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2 November 2018
In Better Business Relationships, I have attempted to pull together a wide range of psychological ideas to help management. Ideas to enable managers to get the best from their people. Ideas to help new employees fast-track the creation of productive internal relationships with their bosses and colleagues. Many of these psychological ideas are valuable to employers, recruiters and HR professionals when interviewing candidates. Here we take a look at 10 of those ideas.
1. Cognitive bias
There is much about unconscious bias in the media at present – particularly with regard to gender and race. But cognitive bias extends further. Our brains are subject to a number of tricks – systematic patterns of deviation from rationality in judgment. Daniel Kaneman has written extensively on the topic. Recruiters may experience anchoring bias (over-reliance on the first information received), primacy and recency effects (remembering the first and last candidates better than others), confirmation bias (tendency to seek information that supports our existing beliefs) and salience bias (tendency to use available traits to make a judgement about a person or situation). The overconfidence bias makes 90% people think they perform higher than average people in their roles.
2. Non-verbal communication
In Western cultures, we rely heavily on non-verbal communication – particularly visual and auditory cues to form our first impressions of people. Research shows that how we say something is more important than what we say. Authenticity is where what is said aligns with how things are said. Nervousness or masks may hide true feelings. Recruiters may misinterpret those from cultures where non-verbal communication and expressive styles are different.
3. First impressions
A first impression is formed in a fraction of a second – and is based mostly on visual and auditory signals rather than the content of what is spoken. We each have a unique internal mental map of the world that acts sub-consciously to drive our perceptions in particular ways. Recruiters may form an inaccurate first impression of a candidate as they filter out or miss important information that contradicts their view of the world. Projection is another example – if a candidate triggers an unconscious memory of someone from our past we may project our views and emotions about that past person onto the person in front of us.
4. Rapport and trust
We have a natural rapport with around 10-30% of the people we meet. Understanding how rapport and trust are formed – and how to accelerate the process – is a vital skill for recruiters and those being placed in senior or sale positions.
Some recruiters will have a fixed mindset – they hire for existing capabilities. Others will have a growth mindset and recruit for potential. .Psychologists have discovered that a third of people adapt to change more easily than others. Recruiting for a fast-changing environment means being able to identify the “adaptive third”.
Recruiters and HR people will be familiar with a range of personality assessment tools. Some are based on dubious psychological models. Some are not scientifically valid but widely appeal to commercial minds. Personality may present differently in a group or other situations. You need skill and training to interpret personality tests properly. Some simple personality assessments – such as dogs (motivated by affiliation), cats (motivated by achievement) and bears (motivated by power and achievement) may be valuable where formal assessments cannot take place.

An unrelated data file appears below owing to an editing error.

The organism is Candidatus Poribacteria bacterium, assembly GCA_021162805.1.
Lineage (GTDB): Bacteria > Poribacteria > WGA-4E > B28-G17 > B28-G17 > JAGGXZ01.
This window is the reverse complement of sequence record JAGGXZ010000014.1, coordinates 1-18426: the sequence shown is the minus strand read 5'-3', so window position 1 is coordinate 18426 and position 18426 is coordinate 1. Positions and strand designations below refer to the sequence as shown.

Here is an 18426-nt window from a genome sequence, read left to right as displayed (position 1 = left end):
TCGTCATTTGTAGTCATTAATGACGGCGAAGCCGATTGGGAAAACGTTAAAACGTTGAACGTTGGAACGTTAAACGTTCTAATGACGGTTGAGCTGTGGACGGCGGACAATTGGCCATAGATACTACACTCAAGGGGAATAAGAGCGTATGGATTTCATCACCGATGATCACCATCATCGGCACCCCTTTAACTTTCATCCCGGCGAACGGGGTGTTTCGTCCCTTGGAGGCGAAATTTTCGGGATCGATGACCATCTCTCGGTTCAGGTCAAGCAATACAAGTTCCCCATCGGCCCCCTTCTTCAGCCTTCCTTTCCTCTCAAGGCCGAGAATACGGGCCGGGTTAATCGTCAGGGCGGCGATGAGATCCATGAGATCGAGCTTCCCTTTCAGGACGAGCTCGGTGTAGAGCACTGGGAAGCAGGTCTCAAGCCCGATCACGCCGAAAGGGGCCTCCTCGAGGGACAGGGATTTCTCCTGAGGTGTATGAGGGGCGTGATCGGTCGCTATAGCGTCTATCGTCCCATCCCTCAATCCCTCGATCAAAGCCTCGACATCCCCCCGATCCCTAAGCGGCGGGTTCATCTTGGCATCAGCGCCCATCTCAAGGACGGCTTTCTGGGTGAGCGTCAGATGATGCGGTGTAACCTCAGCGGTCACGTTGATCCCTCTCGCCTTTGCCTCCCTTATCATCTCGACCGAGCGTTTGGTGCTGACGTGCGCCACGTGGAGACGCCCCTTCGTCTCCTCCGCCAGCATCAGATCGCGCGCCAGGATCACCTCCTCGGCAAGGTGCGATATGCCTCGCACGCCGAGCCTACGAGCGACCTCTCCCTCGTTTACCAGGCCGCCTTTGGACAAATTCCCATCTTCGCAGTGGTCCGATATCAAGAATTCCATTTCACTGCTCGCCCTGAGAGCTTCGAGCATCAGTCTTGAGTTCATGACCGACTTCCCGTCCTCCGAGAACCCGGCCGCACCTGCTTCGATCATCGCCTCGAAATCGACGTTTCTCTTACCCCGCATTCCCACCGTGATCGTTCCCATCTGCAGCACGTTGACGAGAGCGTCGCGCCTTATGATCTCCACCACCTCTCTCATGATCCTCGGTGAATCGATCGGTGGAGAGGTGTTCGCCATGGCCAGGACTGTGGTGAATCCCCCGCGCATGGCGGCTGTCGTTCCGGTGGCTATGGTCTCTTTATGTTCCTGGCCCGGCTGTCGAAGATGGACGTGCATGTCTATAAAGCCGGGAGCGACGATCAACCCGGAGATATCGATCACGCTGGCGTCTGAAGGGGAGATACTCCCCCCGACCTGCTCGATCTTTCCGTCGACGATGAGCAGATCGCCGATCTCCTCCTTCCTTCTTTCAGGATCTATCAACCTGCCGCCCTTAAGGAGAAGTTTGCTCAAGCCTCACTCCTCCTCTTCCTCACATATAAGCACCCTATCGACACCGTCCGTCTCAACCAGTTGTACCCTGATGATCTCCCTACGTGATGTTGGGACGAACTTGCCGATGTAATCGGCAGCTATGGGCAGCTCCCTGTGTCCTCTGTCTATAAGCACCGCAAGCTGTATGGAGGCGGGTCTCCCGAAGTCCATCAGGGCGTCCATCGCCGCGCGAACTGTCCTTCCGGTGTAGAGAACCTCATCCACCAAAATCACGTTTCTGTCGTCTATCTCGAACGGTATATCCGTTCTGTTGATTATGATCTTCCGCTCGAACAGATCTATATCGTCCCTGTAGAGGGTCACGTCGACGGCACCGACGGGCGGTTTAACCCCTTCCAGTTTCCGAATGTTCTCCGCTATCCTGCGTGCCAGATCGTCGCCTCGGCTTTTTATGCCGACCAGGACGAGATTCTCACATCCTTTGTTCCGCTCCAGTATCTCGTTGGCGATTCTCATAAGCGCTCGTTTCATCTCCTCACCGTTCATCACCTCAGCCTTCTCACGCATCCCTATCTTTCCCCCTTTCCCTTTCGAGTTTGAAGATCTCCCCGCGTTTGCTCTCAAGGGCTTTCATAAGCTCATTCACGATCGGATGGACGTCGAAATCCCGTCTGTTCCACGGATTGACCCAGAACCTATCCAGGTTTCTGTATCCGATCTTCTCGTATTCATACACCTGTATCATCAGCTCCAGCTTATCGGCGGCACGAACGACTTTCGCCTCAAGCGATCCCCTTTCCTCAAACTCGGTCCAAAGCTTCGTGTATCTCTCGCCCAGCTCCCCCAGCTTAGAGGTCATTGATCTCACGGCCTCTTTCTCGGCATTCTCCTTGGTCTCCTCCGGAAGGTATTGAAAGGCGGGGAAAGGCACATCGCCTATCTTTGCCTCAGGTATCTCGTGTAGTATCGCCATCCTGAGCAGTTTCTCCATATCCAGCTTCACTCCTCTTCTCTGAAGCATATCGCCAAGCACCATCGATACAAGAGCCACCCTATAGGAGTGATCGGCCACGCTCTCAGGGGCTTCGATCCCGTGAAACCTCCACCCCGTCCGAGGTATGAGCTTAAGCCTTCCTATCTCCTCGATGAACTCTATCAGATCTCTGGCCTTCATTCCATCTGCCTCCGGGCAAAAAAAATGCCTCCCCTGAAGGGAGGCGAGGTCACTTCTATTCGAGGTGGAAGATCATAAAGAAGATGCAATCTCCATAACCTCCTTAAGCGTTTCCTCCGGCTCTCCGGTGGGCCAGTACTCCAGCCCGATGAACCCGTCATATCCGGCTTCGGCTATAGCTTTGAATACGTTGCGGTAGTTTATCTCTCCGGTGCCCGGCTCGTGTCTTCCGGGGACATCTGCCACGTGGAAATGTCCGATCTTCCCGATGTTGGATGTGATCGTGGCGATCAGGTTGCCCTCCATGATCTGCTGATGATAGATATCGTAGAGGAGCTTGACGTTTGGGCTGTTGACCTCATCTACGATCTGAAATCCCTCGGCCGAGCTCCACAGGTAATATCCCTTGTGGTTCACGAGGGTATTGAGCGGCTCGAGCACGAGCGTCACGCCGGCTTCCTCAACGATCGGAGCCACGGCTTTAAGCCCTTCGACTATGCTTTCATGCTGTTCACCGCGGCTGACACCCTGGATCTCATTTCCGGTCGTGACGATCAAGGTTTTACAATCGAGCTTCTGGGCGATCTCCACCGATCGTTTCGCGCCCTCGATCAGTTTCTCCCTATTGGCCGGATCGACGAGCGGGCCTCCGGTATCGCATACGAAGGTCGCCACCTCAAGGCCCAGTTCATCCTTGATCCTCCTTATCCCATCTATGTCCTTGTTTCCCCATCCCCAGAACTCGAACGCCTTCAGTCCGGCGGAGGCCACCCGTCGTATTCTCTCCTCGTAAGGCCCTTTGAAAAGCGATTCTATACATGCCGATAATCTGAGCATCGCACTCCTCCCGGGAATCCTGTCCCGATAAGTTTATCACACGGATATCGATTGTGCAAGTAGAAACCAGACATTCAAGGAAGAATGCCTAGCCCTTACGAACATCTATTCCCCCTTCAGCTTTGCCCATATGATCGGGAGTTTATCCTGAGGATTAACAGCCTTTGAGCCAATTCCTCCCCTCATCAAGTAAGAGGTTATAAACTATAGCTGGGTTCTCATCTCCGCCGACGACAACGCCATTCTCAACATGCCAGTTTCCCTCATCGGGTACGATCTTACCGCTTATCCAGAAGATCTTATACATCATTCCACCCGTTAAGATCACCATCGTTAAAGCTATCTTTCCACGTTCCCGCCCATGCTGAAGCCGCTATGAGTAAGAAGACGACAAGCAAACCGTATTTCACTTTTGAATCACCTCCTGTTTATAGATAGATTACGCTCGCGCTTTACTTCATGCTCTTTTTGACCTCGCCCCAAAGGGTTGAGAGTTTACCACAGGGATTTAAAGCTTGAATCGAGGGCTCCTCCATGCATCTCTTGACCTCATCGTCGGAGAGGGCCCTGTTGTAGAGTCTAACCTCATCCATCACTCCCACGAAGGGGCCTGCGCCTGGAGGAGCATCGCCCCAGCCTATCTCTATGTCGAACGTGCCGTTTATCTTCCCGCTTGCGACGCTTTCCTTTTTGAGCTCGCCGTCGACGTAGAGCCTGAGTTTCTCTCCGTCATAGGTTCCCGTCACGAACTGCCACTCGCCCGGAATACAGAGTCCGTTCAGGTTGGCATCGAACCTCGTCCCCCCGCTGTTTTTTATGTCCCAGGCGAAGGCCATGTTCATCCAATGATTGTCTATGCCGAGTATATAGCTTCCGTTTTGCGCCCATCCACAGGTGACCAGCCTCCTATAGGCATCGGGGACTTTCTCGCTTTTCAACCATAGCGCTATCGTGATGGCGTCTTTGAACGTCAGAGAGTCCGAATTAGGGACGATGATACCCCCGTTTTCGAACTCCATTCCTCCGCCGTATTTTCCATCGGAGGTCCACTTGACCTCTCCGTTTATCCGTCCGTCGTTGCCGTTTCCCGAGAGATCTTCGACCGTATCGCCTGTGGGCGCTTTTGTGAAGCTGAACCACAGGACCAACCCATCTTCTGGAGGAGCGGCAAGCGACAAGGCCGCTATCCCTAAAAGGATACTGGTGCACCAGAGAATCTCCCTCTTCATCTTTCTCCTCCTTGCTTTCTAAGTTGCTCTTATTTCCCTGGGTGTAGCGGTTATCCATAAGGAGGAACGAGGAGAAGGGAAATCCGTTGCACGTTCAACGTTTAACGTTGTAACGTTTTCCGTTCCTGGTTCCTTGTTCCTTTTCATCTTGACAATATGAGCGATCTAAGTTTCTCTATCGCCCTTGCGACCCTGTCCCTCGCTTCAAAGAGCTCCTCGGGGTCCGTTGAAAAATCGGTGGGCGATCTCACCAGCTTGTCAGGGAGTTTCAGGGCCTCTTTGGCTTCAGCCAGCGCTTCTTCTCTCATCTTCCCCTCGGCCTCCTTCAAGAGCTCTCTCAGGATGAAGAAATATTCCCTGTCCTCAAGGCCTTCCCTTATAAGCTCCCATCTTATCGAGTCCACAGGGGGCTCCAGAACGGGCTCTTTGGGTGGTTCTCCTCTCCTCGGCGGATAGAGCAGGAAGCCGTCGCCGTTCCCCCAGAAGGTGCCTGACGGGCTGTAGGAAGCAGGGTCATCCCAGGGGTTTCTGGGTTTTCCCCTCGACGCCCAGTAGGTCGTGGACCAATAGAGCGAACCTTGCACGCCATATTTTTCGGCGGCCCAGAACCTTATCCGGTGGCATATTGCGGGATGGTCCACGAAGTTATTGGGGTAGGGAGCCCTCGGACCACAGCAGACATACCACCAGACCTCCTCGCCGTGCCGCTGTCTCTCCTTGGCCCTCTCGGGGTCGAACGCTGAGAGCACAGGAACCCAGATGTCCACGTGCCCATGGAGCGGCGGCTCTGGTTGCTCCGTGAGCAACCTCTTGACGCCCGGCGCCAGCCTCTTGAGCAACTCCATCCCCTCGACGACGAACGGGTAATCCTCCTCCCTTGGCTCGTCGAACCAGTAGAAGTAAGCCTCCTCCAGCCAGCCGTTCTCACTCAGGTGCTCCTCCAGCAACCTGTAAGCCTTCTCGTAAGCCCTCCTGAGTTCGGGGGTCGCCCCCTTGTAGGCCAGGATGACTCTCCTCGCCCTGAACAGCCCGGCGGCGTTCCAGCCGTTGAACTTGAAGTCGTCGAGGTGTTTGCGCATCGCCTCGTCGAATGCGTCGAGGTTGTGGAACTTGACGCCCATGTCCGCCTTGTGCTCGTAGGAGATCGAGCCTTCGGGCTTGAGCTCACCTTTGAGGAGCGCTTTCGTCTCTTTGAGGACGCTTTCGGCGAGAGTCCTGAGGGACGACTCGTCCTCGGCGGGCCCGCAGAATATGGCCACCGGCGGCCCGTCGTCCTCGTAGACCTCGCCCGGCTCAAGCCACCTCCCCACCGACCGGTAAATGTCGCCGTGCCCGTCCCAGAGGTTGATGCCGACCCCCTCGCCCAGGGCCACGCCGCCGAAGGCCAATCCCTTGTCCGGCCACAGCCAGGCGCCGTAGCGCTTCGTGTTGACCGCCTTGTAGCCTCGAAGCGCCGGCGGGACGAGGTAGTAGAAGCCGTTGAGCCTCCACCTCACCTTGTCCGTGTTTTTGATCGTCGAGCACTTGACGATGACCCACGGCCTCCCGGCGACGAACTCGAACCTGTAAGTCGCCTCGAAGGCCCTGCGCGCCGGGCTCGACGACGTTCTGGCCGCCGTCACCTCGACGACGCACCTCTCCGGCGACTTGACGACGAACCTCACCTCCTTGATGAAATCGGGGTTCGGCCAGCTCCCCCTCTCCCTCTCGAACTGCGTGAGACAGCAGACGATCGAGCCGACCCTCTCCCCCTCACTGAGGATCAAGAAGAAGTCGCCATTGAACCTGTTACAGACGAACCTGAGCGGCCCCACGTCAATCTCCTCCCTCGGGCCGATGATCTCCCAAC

7. Emotional intelligence
Sometimes, technically well-qualified people lack “people skills”. You can measure emotional intelligence (EQ) and understand how self-aware candidates are, how well they manage their emotions, how well they recognize emotions in others (i.e. empathy) and how good they are at relationship management. People can improve their emotional intelligence – it isn’t a fixed trait. Our minds are plastic. Research suggests that EQ is a leading predictor of success and leadership. A futurologist indicated that “those whose only advantage is intellectual skills will lose out”. He suggested that only 1% of the workforce will see their income increase and 99% will see it decrease and the difference lies in interpersonal skills for the “caring economy”. There are models to develop people’s political astuteness in dealing with internal politics and engendering stakeholder support. In an increasingly global environment where recruiters are assessing candidates’ suitability for international roles, there is a tool to measure cultural intelligence.
People are motivated by different things and this can have important implications on what roles they perform and how they fare. Exploring the main motivators – particularly when it comes to negotiating reward packages – is a key part of the recruiters’ job.
9. Coaching and counseling
Coaching is focused on helping people to reach their potential in the future. Counseling is focused on helping people deal with issues from their past. They are different disciplines. Recruiters may need to coach candidates through the recruitment process and the early stages of their employment. Candidates going into team leadership roles will need to be able to coach and develop their team members.
Recruiters have to provide feedback all the time. Research by neuroscientist Naomi Eisenberger has shown that the brain treats social pain much like physical pain. Giving positive feedback can activate reward centers the same or more than financial windfalls. There appear to be five social rewards and threats that are deeply important to the brain: status, certainty, autonomy, relatedness, and fairness. Some people experience feedback as an attack on their “status,” which to the brain is perceived as a physical attack.
Source: Undercover Recruiter.com
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